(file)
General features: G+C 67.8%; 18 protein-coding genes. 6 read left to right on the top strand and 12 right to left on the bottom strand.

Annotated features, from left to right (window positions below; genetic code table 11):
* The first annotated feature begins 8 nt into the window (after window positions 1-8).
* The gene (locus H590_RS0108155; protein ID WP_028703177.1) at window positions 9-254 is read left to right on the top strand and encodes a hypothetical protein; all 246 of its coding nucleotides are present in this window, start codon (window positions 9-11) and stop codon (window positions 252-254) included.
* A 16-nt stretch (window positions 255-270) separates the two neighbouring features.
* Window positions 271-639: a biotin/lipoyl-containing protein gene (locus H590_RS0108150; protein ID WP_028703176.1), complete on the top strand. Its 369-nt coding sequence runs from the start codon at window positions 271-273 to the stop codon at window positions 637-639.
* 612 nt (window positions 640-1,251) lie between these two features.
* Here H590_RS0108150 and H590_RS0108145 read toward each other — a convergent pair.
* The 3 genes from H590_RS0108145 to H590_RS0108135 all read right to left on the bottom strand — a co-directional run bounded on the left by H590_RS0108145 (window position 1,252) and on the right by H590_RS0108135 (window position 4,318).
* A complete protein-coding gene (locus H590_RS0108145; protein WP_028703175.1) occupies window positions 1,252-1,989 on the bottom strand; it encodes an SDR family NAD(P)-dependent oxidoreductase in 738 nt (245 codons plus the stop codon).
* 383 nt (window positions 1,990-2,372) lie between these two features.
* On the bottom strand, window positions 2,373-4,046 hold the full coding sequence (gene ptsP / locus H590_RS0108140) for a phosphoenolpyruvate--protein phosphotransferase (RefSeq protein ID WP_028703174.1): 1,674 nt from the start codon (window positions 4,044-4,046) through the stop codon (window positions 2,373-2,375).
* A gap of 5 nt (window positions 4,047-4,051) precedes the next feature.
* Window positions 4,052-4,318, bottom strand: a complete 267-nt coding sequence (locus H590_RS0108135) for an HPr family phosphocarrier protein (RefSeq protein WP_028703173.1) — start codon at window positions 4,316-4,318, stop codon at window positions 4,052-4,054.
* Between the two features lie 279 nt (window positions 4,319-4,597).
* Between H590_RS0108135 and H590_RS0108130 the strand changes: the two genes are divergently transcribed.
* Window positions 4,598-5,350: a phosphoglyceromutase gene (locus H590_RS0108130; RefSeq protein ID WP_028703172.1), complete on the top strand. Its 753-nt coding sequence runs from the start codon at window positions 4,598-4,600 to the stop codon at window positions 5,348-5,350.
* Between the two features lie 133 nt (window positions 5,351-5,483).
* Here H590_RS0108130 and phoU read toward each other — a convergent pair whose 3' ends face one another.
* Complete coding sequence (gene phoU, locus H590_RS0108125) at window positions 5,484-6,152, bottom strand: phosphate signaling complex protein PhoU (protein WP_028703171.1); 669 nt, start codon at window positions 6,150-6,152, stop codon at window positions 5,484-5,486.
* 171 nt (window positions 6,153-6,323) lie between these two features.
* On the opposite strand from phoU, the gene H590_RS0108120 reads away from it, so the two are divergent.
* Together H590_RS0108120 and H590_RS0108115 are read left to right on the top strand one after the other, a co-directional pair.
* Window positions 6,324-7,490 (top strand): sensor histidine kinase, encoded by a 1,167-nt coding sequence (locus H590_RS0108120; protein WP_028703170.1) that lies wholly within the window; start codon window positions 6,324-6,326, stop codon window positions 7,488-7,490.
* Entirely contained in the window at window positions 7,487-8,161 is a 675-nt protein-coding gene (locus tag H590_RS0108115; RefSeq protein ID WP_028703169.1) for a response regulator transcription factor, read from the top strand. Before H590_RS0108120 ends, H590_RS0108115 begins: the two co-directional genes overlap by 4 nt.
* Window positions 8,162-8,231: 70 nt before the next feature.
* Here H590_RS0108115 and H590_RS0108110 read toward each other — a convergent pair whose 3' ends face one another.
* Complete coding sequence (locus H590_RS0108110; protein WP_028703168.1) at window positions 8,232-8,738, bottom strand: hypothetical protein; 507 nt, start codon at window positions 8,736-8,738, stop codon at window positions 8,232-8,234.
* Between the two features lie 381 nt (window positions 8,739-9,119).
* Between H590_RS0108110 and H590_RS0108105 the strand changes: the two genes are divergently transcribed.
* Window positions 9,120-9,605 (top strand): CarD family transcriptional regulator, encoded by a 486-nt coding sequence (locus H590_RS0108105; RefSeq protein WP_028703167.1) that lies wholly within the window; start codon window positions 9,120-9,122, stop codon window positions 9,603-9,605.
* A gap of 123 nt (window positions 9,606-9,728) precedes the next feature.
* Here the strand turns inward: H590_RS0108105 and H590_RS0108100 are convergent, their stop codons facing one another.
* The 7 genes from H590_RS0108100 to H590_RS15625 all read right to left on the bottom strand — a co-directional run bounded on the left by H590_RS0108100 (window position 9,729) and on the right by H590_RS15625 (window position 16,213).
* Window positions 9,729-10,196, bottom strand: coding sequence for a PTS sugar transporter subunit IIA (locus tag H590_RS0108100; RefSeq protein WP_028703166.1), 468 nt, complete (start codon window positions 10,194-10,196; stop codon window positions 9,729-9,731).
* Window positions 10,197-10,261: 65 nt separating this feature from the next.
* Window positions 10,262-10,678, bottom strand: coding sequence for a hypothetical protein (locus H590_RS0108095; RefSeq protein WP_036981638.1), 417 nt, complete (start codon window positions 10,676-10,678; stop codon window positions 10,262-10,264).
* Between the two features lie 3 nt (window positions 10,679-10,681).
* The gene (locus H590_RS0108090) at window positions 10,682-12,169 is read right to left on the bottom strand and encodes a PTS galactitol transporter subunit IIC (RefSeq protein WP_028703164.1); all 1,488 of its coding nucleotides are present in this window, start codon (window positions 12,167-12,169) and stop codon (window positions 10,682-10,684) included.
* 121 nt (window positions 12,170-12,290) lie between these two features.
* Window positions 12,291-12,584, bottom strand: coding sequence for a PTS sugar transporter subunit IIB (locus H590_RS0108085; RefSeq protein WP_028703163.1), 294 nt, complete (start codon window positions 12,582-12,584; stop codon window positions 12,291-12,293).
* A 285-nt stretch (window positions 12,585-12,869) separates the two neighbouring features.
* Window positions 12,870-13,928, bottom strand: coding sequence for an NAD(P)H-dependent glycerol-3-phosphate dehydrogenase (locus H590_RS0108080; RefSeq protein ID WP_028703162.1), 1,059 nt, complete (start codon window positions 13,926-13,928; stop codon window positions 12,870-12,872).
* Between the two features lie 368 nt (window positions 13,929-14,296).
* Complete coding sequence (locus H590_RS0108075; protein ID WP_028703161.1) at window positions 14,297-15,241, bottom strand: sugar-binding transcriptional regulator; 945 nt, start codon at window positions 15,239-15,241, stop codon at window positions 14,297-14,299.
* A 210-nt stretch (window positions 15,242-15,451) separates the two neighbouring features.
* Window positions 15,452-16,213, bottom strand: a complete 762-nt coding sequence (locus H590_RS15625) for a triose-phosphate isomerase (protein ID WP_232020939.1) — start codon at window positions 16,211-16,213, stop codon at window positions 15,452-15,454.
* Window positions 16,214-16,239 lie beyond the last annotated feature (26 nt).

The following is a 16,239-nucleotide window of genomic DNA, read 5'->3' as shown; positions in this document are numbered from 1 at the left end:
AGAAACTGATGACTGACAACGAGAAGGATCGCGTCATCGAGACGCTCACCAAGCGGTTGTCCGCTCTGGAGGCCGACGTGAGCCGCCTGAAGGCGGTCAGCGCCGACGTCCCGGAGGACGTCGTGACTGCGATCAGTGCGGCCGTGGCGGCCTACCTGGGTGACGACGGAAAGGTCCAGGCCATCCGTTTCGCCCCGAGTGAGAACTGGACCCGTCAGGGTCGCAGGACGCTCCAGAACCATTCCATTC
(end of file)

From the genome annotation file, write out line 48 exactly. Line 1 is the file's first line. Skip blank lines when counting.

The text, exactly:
* Window positions 16,214-16,239 lie beyond the last annotated feature (26 nt).